I added that last bit of the skirt the other day. It went on with no problems and was just a matter of gluing the tongue and dovetails and clamping it up. Because of the length of the benchtop it required my longest pipe clamps to be supplemented with additional Pony clamps. I don't like doing this because the tension along the axis of the clamp is always a little offset where the clamps meet. Not a big deal in this situation but there are times when it is potentially a little dangerous.
I then went ahead and installed the two vises. I'm afraid I didn't photo-document this part. I blame this on the frustration level involved in the tail vise: it uses two little steel guide-ring bushings that truly tested my patience. They really improve the performance of the vise but my word, they were a pain to install. At one point I was tempted to go blow $50 on a right-angle impact driver (Yes, I own the JobMax. Yes, it's a great tool) specifically for the task. Must resist impulses to buy tools for one-time needs. In the end I got the SOB installed and am pleased with it. It really reduces the amount of play in the vise. The face vise doesn't have the guide bushings and has a remarkable amount of play in it. *sigh*
Then I flipped it over to start work on the leg assembly. One nice thing about traditional woodworking vises is that you can use them upside-down! Not an asset 99% of the time but it was nice here. This picture reminds me of the expression "building a plane in midair:"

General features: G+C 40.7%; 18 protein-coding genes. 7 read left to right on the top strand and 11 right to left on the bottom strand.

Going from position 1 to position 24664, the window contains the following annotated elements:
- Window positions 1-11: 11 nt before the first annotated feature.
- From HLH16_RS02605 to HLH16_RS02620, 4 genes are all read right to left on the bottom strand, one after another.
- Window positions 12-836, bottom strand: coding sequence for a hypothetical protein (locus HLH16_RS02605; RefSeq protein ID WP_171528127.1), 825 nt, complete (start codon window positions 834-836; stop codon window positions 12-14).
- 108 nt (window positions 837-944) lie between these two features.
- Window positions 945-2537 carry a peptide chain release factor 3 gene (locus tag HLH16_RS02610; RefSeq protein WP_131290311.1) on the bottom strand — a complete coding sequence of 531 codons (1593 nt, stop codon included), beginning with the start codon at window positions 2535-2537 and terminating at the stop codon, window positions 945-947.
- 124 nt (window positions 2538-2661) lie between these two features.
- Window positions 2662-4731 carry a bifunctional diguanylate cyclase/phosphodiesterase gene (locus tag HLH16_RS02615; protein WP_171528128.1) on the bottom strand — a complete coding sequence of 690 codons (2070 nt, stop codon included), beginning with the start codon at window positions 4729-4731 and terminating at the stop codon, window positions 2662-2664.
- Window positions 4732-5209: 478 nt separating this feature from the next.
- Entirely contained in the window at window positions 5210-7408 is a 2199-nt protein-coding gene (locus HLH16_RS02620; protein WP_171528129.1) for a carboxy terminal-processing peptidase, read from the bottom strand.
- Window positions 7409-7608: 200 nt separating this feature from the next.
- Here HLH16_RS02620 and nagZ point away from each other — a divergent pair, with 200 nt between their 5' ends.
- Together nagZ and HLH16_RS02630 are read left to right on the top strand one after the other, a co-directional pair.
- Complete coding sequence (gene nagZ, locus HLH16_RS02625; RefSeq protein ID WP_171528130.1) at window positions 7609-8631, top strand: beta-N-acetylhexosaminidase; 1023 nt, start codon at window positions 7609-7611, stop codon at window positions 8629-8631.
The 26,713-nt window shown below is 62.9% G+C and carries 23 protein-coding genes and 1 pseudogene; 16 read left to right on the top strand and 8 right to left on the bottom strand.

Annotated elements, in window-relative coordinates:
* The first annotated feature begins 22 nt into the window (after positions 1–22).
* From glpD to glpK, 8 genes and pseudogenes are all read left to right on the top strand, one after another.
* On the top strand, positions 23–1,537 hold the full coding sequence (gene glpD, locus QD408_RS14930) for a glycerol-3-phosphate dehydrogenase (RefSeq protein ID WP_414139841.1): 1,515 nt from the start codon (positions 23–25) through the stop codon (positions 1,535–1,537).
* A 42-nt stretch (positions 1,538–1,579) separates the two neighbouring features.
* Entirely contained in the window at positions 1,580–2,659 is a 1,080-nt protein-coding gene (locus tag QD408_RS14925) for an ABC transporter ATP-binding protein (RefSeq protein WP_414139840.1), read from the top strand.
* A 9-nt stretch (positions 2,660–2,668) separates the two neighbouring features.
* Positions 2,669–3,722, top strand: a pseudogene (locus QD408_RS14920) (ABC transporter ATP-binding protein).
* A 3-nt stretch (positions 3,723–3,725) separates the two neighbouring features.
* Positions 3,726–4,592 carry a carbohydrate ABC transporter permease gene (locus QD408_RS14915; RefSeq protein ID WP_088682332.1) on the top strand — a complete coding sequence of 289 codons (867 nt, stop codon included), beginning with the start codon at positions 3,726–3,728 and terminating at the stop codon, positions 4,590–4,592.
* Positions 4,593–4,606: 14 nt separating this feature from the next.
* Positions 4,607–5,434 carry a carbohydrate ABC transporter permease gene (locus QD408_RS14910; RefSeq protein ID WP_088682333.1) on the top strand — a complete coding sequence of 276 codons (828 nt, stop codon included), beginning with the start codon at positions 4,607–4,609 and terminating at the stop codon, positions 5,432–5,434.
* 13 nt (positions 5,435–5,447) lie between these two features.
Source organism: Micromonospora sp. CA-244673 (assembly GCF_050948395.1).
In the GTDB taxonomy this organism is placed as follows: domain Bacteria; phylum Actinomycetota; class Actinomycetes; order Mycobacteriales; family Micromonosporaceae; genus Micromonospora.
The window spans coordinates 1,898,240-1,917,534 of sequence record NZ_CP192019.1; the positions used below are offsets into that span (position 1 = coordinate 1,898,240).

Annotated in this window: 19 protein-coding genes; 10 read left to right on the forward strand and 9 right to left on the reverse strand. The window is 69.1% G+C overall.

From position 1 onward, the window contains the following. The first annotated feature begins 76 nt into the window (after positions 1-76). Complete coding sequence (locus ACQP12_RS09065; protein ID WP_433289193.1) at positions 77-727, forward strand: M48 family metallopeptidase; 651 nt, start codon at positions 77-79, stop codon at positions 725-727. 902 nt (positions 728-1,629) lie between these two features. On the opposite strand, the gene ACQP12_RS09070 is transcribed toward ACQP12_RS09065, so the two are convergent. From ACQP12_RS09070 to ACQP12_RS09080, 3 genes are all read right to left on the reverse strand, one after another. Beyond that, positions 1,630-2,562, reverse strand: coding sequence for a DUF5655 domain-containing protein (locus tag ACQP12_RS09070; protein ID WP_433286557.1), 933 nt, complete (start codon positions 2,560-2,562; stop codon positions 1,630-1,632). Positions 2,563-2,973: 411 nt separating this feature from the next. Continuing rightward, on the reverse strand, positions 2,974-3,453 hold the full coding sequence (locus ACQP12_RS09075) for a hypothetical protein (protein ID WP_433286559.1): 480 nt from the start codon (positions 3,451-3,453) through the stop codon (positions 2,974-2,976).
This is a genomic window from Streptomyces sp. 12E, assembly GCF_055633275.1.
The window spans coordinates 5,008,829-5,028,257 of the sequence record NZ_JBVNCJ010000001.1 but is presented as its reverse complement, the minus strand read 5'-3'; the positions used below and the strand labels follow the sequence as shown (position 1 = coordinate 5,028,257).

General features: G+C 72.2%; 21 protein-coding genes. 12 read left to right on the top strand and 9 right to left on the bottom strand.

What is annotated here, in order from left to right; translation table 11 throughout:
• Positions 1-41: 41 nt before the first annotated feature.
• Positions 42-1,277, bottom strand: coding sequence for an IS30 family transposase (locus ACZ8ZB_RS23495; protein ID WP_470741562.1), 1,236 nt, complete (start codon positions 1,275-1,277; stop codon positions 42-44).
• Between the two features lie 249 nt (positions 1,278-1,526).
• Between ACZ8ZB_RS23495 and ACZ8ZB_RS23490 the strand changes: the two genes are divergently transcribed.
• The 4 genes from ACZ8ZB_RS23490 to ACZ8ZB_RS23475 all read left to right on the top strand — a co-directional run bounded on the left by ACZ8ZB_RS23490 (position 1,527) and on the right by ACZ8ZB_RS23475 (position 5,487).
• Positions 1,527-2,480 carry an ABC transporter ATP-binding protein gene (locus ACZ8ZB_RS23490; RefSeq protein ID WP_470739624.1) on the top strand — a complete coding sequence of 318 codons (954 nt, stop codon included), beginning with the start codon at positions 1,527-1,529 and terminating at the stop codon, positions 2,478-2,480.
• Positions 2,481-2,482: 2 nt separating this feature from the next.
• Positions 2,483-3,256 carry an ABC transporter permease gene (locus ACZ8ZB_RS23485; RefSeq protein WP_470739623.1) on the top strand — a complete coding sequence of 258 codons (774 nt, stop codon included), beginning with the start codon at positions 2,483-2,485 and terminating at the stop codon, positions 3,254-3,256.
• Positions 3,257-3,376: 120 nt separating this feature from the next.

I just thought of something: this project makes extensive use of the three types of joints: butt, corner, and angle. The floating tongues were butt joints, the ostrichtails were corner joints, and now time for the mortise and tenons. There are 16 of them total in the undercarriage: 8 blind and 8 through. I don't really enjoy busting these guys out. There is just too much chopping with the chisel. It's loud and tiring. I cut a few tenons by hand and then decided to just go with the bandsaw. I feel I've put in my time cutting tenons with the ryoba, don't particularly enjoy it, and I'm not especially good at it. As I mentioned before, this is my last project with the Japanese saws, so farewell big ryoba:
Big, chunky joints; but darn if they aren't solid.
I was joking with my mother-in-law about "the next workbench I plan to build." I was kidding, but this picture does suggest a man who needs even more space, doesn't it?
Among handtool aficionados its trendy to refer to power tool use as "burning electrons." I'll tell you what, it takes a lot of red-ox reactions to complete a mortise through a 2" thick piece of maple. My body is killing me from all the work today. Here's the result:
(FYI: trashcan o' shavings II went out to the curb yesterday, as did an empty 50lb. dog food bag stuffed full of dust)
The next step is to complete the tapered mortises through those projecting tenons and make wedges to secure the legs longitudinally. I know that may not be clear but you'll understand when it is complete. The goal is to have a really solid bench but be able to dis-assemble it if needed. I don't plan on moving in the next couple of years but I'm sure it will be appreciated when I do. Why the quick-clamp in the photo? Yeah, I had a little blow-out on my last M&T. Did I mention I don't enjoy mortise and tenon joinery?